Donald Guter is Dean and President of South Texas College of Law. He's a former Navy JAG who represented service members accused of crimes in other countries. He says some nations could follow the example Texas and the U.S. set in the way they handled Humberto Leal.
"Which is, if they arrest an American overseas, they could choose to not give them access to or protection of consul, or even access to the embassy. And, just, basically, carry forth the same process as we did in this case."
Dean Guter says the chances of that kind of retaliation are low in places like Europe. He says something like that could happen in Mexico. But he thinks the more likely result will be Mexico losing enthusiasm for cooperating with the U.S. in general.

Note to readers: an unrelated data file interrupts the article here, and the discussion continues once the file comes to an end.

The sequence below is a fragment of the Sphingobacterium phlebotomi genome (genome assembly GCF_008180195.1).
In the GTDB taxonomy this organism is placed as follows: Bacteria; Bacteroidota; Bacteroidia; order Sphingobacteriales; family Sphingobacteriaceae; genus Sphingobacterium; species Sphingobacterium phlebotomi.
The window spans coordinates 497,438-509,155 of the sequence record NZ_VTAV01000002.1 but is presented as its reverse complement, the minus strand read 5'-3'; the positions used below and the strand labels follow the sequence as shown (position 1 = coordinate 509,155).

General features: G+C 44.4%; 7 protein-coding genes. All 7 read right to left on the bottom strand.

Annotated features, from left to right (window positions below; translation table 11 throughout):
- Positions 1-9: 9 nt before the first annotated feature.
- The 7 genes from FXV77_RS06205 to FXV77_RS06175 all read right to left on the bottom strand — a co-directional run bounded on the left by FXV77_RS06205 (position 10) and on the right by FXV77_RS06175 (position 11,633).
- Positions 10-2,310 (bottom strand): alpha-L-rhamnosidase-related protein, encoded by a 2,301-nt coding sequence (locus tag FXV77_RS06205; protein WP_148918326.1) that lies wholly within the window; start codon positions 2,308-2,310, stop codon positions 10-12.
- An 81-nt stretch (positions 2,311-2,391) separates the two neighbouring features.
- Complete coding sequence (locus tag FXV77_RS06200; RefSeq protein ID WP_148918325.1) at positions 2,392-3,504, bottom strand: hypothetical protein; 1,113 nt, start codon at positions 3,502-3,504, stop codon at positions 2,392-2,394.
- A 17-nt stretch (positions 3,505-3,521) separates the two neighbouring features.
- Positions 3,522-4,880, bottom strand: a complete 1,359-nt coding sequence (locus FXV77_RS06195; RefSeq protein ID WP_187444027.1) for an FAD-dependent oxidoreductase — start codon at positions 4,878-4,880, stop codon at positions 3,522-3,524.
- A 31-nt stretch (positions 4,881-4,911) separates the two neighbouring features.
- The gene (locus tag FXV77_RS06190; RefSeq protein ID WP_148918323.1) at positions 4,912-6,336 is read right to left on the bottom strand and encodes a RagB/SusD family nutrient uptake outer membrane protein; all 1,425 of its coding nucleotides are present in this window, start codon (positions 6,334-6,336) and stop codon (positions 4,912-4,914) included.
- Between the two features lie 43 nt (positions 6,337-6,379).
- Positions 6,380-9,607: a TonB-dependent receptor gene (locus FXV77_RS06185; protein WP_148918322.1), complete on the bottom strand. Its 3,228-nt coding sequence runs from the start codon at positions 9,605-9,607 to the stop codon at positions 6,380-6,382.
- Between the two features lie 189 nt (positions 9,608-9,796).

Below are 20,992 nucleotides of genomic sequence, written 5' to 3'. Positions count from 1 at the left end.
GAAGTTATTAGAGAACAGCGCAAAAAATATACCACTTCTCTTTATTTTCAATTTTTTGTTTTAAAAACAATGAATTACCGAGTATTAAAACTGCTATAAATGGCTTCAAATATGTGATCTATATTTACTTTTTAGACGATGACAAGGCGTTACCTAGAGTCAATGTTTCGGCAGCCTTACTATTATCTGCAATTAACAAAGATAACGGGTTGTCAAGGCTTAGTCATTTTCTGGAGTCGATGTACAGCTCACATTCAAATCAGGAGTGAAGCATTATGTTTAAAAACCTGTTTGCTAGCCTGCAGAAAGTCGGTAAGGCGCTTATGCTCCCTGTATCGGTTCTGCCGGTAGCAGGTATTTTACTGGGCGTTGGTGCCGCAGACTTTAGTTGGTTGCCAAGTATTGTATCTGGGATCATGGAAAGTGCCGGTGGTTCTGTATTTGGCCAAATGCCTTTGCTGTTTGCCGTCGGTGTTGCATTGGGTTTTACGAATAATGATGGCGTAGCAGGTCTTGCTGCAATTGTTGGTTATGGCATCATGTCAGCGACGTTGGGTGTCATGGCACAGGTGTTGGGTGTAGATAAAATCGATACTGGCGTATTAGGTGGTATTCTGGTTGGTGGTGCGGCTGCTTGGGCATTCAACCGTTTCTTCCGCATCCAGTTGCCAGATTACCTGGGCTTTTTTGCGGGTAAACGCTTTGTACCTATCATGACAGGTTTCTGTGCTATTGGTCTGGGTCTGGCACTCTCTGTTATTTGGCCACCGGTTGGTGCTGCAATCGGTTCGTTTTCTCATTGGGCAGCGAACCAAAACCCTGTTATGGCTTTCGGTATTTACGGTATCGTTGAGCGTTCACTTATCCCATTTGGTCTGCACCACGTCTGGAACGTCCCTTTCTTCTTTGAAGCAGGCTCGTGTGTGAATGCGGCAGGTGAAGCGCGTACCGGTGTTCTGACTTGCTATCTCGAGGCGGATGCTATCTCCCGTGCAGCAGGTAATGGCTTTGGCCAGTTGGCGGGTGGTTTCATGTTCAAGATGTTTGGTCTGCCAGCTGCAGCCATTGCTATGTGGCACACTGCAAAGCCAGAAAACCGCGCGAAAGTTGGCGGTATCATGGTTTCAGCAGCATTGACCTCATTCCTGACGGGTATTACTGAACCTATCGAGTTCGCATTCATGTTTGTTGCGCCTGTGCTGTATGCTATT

"And that's a cooperation we need in a lot of areas, including the drug wars. It might not be a retaliation that you would look at as a right on, tit-for-tat. It may be in another area where we need cooperation, and we can't get it."
Guter supported efforts to stay Leal's execution. He says it wasn't out of sympathy for the convicted rapist and killer, but out of support for international protections, and the rule of law. Congress is considering a bill that would require court reviews for cases like Leal's — condemned foreigners who are not offered the help of their consulates.